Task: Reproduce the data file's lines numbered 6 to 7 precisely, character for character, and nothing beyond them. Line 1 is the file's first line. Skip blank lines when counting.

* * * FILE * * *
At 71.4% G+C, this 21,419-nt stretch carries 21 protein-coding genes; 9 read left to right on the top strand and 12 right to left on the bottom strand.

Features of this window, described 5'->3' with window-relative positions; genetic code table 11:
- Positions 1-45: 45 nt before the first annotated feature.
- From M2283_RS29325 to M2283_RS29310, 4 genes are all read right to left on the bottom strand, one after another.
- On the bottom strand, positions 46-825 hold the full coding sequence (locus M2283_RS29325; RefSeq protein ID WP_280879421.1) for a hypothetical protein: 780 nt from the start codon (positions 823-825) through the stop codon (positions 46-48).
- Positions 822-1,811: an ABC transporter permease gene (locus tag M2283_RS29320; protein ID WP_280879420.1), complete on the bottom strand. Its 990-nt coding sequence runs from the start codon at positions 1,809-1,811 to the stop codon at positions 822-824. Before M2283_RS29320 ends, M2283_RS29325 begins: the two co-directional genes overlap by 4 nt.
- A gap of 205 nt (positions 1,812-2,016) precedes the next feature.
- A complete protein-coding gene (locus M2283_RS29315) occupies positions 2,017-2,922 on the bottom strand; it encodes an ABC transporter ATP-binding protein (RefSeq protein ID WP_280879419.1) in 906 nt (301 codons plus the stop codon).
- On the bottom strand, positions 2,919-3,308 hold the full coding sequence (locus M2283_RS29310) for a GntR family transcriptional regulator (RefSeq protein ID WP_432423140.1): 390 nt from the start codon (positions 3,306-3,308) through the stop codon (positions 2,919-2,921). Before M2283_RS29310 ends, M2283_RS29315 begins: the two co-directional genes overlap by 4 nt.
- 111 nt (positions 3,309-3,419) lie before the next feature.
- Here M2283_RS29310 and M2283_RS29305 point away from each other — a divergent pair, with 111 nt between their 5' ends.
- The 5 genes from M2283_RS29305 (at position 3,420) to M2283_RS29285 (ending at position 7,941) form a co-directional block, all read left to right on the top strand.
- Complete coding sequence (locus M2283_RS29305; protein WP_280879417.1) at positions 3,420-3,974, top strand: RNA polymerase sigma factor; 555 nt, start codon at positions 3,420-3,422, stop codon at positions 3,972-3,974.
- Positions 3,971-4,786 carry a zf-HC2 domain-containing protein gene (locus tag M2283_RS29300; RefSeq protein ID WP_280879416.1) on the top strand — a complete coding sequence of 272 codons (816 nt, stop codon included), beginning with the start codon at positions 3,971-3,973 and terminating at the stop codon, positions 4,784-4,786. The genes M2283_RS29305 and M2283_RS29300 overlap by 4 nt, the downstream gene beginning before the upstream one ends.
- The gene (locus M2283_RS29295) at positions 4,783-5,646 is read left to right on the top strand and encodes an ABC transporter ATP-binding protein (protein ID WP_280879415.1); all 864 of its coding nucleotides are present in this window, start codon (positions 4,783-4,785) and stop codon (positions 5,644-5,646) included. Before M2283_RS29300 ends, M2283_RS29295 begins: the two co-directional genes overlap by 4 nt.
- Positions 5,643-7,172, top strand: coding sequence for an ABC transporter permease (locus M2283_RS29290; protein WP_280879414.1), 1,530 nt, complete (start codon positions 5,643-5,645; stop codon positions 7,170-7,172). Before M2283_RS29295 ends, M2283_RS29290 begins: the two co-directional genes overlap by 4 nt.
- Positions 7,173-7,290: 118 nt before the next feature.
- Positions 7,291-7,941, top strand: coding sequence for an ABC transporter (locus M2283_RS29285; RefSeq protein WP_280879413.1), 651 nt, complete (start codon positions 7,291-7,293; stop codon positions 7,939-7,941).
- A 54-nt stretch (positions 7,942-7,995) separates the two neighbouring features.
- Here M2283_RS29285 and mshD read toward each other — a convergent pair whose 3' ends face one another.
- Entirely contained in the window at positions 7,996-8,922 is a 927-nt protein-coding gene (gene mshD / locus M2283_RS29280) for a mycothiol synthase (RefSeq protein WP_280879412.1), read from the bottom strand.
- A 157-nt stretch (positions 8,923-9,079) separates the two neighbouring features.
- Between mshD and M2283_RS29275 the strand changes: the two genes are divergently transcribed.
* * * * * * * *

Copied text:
- Positions 822-1,811: an ABC transporter permease gene (locus tag M2283_RS29320; protein ID WP_280879420.1), complete on the bottom strand. Its 990-nt coding sequence runs from the start codon at positions 1,809-1,811 to the stop codon at positions 822-824. Before M2283_RS29320 ends, M2283_RS29325 begins: the two co-directional genes overlap by 4 nt.
- A gap of 205 nt (positions 1,812-2,016) precedes the next feature.